Is it too hot to work?

With temperatures across much of southern Australia reaching heat wave conditions this week, outdoor workers are likely asking themselves; “Is it too hot to work?

We know that a healthy acclimatised worker can cope with temperatures well above the body’s normal core temperature of approximately 37°C, so long as they have the ability to sweat, but how hot is too hot to work?


Legally, how hot is too hot?

There are no regulations in Australia that set a limit on temperature in a work environment, however it is the employers responsibility to identify hazards and put in control measures to reduce the risk to the hazard, if needed. Worksafe Australia identifies extreme temperatures as an example of a common workplace hazard (Worksafe Australia, Code of Practice “How to manage work health and safety risks” December 2011″). The Code provides a simple four step process to identify, assess, control and manage risks in the workplace.


Temperature alone is misleading

Temperature alone, is not an adequate indicator of heat stress. Moisture in the air, radiation heat sources and the amount of air movement also play an important part in determining the amount of heat our bodies will store. The type of work being undertaken, clothing and other personal factors are also important to understand the overall heat burden on an individual.

Heat stress indices have been developed over the years to help quantify the effect of heat stress or to forewarn of its impending approach. These indicies attempt to integrate all the factors affecting the human thermal environment into a single number. There is still much debate as the best one to use and there are over 50 to choose from.

One such index is the Wet Bulb Globe Temperature (WBGT), originally developed in the 1950’s by the US Military as a means to control heat illness experienced in training camps.

The American Conference of Governmental Industrial Hygienists (ACGIH) recommends Threshold Limit Values (TLVs) for working in hot environments. The TLVs for WBGT are reproduced below and can be used as a guide to managing work in high heat conditions.


ACGIH Screening Criteria for Heat Stress Exposure¹ (WBGT TLVs in °C)

Allocation of work
in a work/rest cycle




Very Heavy

100-percent75 – 100%



75-percent50 – 75%




50-percent25 – 50%





25-percent0 – 25%





¹ Canadian Centre for Occupational Health and Safety

Table is intended as a screening tool to evaluate if a heat stress situation may exist. Assumes 8-hour workdays in a 5-day work week with conventional breaks.

TLVs assume that workers exposed to these conditions are adequately hydrated, are not taking medication, are wearing lightweight clothing, and are in generally good health.


How can I get a WBGT for my location?

You have three options to get a WBGT for your location.

  • Portable Monitor – WBGT can be measured using a portable monitor. These can be costly, can only provide a measurement at one location at a time and do not provide any indication of future conditions.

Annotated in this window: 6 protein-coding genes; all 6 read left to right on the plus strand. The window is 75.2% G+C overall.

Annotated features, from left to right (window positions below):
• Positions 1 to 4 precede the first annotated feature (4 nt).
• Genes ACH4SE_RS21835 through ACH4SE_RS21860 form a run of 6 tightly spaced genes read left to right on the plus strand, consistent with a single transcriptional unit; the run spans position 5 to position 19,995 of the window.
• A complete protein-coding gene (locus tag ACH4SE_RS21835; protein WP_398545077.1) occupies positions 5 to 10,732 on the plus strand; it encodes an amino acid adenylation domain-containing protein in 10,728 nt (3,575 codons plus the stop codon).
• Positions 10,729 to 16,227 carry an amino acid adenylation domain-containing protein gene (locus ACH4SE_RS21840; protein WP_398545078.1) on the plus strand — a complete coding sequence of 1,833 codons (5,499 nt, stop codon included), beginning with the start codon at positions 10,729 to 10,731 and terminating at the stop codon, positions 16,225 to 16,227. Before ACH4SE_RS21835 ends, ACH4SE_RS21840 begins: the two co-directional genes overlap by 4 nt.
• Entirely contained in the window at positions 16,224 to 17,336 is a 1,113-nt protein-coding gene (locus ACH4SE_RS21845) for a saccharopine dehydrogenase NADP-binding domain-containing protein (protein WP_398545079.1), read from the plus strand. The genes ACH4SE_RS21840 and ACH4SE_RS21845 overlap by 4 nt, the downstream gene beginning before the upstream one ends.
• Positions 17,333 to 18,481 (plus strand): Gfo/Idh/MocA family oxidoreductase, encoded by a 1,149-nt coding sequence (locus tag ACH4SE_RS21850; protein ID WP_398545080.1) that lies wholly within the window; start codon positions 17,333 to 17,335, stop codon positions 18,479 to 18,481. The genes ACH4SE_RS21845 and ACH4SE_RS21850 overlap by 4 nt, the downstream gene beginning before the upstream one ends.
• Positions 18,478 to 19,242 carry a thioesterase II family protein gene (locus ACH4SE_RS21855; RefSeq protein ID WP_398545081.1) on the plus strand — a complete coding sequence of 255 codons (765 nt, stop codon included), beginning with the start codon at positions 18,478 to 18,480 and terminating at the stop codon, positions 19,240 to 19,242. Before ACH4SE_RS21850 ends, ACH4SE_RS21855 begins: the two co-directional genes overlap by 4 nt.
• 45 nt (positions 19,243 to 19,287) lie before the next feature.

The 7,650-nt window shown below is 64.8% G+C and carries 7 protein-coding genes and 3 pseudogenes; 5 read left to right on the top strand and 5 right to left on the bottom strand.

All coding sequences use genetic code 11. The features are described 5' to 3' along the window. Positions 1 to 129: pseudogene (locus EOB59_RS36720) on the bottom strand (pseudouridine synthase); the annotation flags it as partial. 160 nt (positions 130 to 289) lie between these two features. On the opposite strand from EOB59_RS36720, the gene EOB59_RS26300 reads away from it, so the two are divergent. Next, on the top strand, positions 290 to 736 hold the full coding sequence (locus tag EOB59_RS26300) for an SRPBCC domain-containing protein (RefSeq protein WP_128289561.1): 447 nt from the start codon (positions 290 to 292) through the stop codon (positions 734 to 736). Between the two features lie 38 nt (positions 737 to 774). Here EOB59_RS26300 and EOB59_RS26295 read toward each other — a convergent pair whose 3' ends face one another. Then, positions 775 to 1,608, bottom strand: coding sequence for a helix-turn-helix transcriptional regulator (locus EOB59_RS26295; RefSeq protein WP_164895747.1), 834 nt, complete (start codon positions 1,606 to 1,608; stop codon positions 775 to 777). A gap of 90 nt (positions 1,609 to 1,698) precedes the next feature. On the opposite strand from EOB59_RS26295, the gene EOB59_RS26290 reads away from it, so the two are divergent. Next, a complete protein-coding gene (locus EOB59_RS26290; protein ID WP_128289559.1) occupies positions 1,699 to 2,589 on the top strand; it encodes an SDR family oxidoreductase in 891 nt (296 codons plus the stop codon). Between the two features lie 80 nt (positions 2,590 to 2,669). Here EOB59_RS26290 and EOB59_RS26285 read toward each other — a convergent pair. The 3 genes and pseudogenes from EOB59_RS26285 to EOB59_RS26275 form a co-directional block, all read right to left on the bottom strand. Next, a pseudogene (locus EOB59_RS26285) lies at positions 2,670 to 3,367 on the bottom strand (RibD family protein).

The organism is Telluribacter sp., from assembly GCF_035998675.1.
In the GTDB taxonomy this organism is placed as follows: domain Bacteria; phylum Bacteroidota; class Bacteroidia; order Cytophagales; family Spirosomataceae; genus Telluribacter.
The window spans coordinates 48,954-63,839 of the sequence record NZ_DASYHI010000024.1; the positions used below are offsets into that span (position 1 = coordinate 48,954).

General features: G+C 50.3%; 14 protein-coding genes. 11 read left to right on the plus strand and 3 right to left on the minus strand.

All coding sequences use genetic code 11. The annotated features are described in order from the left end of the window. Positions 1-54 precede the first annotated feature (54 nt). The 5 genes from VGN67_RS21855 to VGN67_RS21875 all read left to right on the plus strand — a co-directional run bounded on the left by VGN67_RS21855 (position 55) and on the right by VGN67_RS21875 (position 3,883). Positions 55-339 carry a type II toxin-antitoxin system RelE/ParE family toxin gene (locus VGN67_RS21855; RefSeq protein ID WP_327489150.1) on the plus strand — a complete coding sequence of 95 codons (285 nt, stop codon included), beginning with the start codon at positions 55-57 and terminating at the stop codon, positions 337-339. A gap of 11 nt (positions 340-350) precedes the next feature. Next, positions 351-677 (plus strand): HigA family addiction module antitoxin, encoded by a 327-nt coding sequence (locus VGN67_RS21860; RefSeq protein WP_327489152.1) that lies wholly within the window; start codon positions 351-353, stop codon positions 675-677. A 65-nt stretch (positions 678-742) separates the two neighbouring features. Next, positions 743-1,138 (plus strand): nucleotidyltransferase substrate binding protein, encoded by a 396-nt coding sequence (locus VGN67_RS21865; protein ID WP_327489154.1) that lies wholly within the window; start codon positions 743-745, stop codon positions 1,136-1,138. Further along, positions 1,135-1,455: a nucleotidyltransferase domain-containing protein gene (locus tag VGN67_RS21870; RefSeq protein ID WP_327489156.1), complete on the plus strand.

• BOM web site – WBGT is estimated for a number of towns by the Bureau of Meteorology (BOM) from recent observations. These use an estimation of the WBGT from available measurements, are only available for towns with an automatic weather station and again do not provide any indication of future conditions.
  • KITE®  – Get access to KITE® for a forecast of WBGT for your location over the next four days. (KITE® is our new weather intelligence tool, developed by our talented Meteorology team and scheduled for launch very soon!)


Is it really too hot to work?

KITE® WBGT forecasts for southern Australia this week are predicted to reach a WBGT of 28°C in some parts and may reach as high as 31°C. This means that for healthy acclimatised workers, wearing light summer clothing undertaking moderate to heavy work have the potential to experience heat stress.


What to do if you have to work:

  • Try and work in the shade, or reduce the time in the sun as much as possible. The WBGT can be 5 degrees lower in the shade.
  • Use the work rest regimes (see table for guide) to keep your body temperature below 38 °C.
  • Resting in an air conditioned environment will reduce your temperature far more effectively than resting in a hot environment. If you are out in the field, sit in your car for 20 minutes with the air conditioning on.
  • Drink lots of cool water
  • Air movement can dramatically reduce your temperature so if it isn’t windy see if you can turn a fan on
  • Educate yourself and your follow workers in the early signs of heat illness (see some useful links below)
  • Prepare a Heat Load Action Plan, so you are prepared for future events
If you would like your own heat stress forecast, contact Christine Killip at Katestone for access to KITE®.


Additional information on Heat Stress can be found here:

Work Safe Qld – Injury Prevention Safety Hazardous Exposures: Heat Stress

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